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MC 867

Pereira, I. Rice (Irene Rice), 1902-1971. Papers of I. Rice Pereira, 1931-1981: A Finding Aid

Arthur and Elizabeth Schlesinger Library on the History of Women in America, Radcliffe Institute for Advanced Study, Harvard University

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Radcliffe Institute for Advanced Study, Harvard University

© President and Fellows of Harvard College

Descriptive Summary

Location: Collection stored off site: researchers must request access 36 hours before use.
Call No.: MC 867
Repository: Arthur and Elizabeth Schlesinger Library on the History of Women in America, Radcliffe Institute for Advanced Study, Harvard University
Creator: Pereira, I. Rice (Irene Rice), 1902-1971
Title: Papers of I. Rice Pereira, 1931-1981
Date(s): 1931-1981
Quantity: 1.67 linear feet (4 file boxes) plus 6 photograph folders)
Language of materials: Materials in English.
Abstract: These papers of I. Rice Pereira represent the American abstract artist, poet, and philosopher during her career and after her death. The collection is comprised mainly of correspondence, both personal and professional in nature. Also represented are writings about and by Pereira, clippings, photographs of her work, and exhibition catalogs.

Immediate Source of Acquisition:

Accession number: 2016-M101
These papers of I. Rice Pereira were acquired from Michael Laird Rare Books LLC in May 2016. Laird acquired the papers in August 2015 from Tim Abbot ("Wehaveit") of Evington, Virginia, who purchased the papers July 9, 2015, from the estate of Clifton Casper Jr., former director of the I. Rice Pereira Foundation.

Processing Information:

Processed: March 2016
By: Megan Moltrup, for Michael Laird Rare Books LLC, Lockhart, Texas.

Access Restrictions:

Access. Collection is open for research.

Conditions Governing Use:

Copyright. Copyright in the papers created by I. Rice Pereira is held by the President and Fellows of Harvard College for the Schlesinger Library. Copyright in other papers in the collection may be held by their authors, or the authors' heirs or assigns.
Copying. Papers may be copied in accordance with the library's usual procedures.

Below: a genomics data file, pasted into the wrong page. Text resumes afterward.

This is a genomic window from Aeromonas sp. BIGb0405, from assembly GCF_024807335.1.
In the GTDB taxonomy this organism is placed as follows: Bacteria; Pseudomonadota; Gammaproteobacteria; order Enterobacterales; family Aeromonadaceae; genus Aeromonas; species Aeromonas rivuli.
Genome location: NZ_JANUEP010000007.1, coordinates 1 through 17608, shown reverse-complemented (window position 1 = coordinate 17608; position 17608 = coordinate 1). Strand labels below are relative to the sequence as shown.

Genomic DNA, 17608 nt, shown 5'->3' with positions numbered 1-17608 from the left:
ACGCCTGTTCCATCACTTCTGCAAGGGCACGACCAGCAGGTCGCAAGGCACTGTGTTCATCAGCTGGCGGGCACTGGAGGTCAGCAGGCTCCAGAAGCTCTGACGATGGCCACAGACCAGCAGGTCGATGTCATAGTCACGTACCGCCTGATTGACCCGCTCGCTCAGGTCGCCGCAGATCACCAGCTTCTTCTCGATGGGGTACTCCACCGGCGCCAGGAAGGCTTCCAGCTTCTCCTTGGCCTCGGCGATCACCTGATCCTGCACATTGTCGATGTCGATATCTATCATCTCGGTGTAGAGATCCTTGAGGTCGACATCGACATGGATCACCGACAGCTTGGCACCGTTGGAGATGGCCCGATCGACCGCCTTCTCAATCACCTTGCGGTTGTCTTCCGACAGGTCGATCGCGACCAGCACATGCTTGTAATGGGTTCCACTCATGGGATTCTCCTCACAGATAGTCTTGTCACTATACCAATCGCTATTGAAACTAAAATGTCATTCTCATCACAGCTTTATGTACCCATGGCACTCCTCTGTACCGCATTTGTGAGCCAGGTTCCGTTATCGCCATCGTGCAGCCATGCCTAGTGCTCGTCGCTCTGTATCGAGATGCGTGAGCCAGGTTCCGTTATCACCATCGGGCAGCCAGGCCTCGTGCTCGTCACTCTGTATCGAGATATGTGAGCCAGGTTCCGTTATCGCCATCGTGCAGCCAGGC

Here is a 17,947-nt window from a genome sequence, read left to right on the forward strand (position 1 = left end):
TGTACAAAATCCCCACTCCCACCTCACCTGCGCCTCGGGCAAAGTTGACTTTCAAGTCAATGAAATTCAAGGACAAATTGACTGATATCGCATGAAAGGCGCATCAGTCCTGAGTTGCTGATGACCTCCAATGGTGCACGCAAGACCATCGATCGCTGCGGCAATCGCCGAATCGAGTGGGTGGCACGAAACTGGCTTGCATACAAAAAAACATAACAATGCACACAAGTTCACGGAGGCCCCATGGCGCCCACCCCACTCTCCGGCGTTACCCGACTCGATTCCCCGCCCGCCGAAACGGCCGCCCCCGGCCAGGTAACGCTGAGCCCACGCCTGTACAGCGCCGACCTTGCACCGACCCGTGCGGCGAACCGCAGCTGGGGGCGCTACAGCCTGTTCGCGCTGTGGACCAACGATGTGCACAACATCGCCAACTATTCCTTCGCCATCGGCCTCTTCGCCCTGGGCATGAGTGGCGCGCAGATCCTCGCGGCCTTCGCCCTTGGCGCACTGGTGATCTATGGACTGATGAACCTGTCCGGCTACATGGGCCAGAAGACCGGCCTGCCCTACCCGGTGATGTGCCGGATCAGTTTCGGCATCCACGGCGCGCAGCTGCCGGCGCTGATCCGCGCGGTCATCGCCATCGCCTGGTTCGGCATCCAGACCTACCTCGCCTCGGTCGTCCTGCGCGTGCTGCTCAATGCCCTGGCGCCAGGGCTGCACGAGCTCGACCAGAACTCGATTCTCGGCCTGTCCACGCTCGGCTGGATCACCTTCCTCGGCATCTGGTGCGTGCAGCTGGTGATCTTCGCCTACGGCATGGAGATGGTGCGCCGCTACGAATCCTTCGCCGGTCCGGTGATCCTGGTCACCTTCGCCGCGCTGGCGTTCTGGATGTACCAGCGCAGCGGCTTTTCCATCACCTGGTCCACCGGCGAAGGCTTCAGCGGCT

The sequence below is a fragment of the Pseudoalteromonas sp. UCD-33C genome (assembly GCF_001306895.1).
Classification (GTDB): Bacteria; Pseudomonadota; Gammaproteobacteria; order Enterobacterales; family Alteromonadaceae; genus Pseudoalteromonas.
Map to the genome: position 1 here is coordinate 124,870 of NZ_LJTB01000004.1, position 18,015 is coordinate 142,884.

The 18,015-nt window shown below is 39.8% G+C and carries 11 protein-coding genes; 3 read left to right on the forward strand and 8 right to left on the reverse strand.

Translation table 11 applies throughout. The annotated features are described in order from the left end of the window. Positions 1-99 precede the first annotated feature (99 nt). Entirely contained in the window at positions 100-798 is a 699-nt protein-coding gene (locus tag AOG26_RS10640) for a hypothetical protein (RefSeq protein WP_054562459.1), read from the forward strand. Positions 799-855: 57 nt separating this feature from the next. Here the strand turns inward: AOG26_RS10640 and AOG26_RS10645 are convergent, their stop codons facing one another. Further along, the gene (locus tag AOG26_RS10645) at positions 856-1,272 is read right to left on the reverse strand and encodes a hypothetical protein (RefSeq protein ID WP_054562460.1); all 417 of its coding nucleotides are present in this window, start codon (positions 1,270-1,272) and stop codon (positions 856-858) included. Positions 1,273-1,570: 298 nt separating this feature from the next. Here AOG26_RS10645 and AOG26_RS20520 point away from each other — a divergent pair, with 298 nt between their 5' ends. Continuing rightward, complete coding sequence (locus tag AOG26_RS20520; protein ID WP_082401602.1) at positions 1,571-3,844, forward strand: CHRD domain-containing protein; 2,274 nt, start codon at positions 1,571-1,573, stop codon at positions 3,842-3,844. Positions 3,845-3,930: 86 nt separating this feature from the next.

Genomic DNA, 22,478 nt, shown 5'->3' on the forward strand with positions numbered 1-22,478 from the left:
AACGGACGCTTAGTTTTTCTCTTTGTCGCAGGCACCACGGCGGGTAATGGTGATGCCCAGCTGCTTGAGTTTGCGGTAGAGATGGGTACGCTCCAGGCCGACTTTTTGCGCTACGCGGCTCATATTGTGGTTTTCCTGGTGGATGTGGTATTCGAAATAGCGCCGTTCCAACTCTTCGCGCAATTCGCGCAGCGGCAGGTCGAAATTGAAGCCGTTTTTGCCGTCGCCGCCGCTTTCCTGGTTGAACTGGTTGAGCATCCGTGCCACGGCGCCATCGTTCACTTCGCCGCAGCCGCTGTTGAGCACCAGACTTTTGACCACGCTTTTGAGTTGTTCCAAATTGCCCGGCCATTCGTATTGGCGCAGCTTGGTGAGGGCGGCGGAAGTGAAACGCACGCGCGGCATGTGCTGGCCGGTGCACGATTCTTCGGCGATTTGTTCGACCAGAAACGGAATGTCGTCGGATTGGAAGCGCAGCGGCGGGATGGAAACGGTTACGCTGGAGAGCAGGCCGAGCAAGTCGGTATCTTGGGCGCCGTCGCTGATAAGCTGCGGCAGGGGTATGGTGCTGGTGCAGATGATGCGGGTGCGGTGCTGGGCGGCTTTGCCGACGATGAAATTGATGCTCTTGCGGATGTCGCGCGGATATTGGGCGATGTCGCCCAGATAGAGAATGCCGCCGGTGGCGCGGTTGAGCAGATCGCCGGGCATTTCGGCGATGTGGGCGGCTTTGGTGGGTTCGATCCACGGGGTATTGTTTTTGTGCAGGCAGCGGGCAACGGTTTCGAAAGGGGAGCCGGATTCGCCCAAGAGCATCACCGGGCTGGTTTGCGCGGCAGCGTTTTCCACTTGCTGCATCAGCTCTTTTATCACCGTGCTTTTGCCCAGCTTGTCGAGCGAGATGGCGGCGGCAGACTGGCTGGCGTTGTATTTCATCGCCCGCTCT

Preferred Citation:

I. Rice Pereira Papers, 1931-1981; item description, dates. MC 867, folder #. Schlesinger Library, Radcliffe Institute, Harvard University, Cambridge, Mass.

Related Material:

There is related material at the Schlesinger Library; see Papers of I. Rice Pereira, 1929-1976 (MC 375).

BIOGRAPHY OF I. RICE PEREIRA

Irene Rice (Pereira) was born on August 5, 1902, in Chelsea, Massachusetts. Her parents, Hilda (Vanderbilt) and Emery Rice, also had three other children, Juanita, Dorothy, and James. They lived in different towns across Massachusetts until 1918, when her father died. The family left their home in Massachusetts to live in Brooklyn, New York. It was there that Irene attended high school and, in 1922, began a job as a stenographer. Working during the day, she began taking night classes at the Art Students' League in New York in 1927, studying under the likes of Jan Matulka, Richard Lahey, and Hans Hoffman.
She married Humberto Pereira, a commercial artist, in 1929. They lived in Manhattan and Pereira continued working as a secretary. Beginning in 1931, Pereira spent two years traveling and studying in North Africa and parts of Europe. Later, she would reference her time spent traveling and the impact it had on her work. After returning to United States, she had her first solo exhibition at American Contemporary Arts Gallery in 1933. As she continued her painting, she also became involved with the education of new artists. Pereira became a founder and faculty member of the Design Laboratory in New York City in 1935 as part of the Works Progress Administration. She would go on to teach at Pratt Institute from 1942-1943 and at Ball State University in 1951. She divorced Pereira in 1938, married George Wellington Brown in 1942. She divorced him in 1950 and later that year, married George Reavey until their divorce in 1959. Pereira would continue to go by "I. Rice Pereira," despite her marriages, as her professional name. She believed that this would aid in preventing discrimination that women were facing in the art world at the time.
Primarily considered to be a painter, Pereira was also an author and philosopher. During her career, she published several books. She published her first philosophical essay, Light and the New Reality, in 1951. She would continue writing and publishing until 1969. Some of her most well known works include The Lapis, Crystal of The Rose, and The Nature of Space. Pereira travelled to Europe, settling in an apartment in Marbella, Spain. On January 11, 1971, Irene Rice Pereira died in her Spanish apartment.

BIOGRAPHY OF FOY C. CASPER, JR.

Foy Clifton Casper, Jr. was born in Virginia Beach, Virginia, on September 16, 1941. His parents, Foy Clifton Casper and Lida Casper, raised their son in their home state of Virginia. He attended Princess Anne High School and Oceana High School, both in Virginia Beach. He continued his studies at Randolph-Macon College. He went on to New York City to study painting and sculpture conservation at the Brooklyn Museum of Fine Arts.